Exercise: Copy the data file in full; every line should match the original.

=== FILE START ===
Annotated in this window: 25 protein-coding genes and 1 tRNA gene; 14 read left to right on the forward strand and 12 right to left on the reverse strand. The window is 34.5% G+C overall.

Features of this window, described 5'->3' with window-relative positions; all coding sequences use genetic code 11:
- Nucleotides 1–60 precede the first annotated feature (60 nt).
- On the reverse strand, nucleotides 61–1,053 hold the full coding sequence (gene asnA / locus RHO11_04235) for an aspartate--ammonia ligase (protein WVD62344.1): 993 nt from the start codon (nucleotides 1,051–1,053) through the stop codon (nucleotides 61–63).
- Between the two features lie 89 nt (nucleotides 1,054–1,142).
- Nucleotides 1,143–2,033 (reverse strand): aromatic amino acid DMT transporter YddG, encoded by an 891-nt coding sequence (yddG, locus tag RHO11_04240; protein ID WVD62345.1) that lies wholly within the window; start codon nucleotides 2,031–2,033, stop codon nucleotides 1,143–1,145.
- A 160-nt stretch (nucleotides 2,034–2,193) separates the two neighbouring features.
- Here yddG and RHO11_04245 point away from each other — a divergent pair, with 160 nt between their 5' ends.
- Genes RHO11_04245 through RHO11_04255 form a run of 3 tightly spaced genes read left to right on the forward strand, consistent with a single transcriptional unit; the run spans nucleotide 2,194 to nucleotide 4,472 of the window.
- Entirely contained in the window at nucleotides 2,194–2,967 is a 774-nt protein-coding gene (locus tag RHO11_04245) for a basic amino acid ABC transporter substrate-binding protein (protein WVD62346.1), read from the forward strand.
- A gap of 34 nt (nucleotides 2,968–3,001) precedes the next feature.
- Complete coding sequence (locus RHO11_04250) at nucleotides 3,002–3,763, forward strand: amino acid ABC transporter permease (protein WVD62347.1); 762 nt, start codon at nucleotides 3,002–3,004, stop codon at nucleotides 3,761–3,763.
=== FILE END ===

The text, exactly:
Annotated in this window: 25 protein-coding genes and 1 tRNA gene; 14 read left to right on the forward strand and 12 right to left on the reverse strand. The window is 34.5% G+C overall.

Features of this window, described 5'->3' with window-relative positions; all coding sequences use genetic code 11:
- Nucleotides 1–60 precede the first annotated feature (60 nt).
- On the reverse strand, nucleotides 61–1,053 hold the full coding sequence (gene asnA / locus RHO11_04235) for an aspartate--ammonia ligase (protein WVD62344.1): 993 nt from the start codon (nucleotides 1,051–1,053) through the stop codon (nucleotides 61–63).
- Between the two features lie 89 nt (nucleotides 1,054–1,142).
- Nucleotides 1,143–2,033 (reverse strand): aromatic amino acid DMT transporter YddG, encoded by an 891-nt coding sequence (yddG, locus tag RHO11_04240; protein ID WVD62345.1) that lies wholly within the window; start codon nucleotides 2,031–2,033, stop codon nucleotides 1,143–1,145.
- A 160-nt stretch (nucleotides 2,034–2,193) separates the two neighbouring features.
- Here yddG and RHO11_04245 point away from each other — a divergent pair, with 160 nt between their 5' ends.
- Genes RHO11_04245 through RHO11_04255 form a run of 3 tightly spaced genes read left to right on the forward strand, consistent with a single transcriptional unit; the run spans nucleotide 2,194 to nucleotide 4,472 of the window.
- Entirely contained in the window at nucleotides 2,194–2,967 is a 774-nt protein-coding gene (locus tag RHO11_04245) for a basic amino acid ABC transporter substrate-binding protein (protein WVD62346.1), read from the forward strand.
- A gap of 34 nt (nucleotides 2,968–3,001) precedes the next feature.
- Complete coding sequence (locus RHO11_04250) at nucleotides 3,002–3,763, forward strand: amino acid ABC transporter permease (protein WVD62347.1); 762 nt, start codon at nucleotides 3,002–3,004, stop codon at nucleotides 3,761–3,763.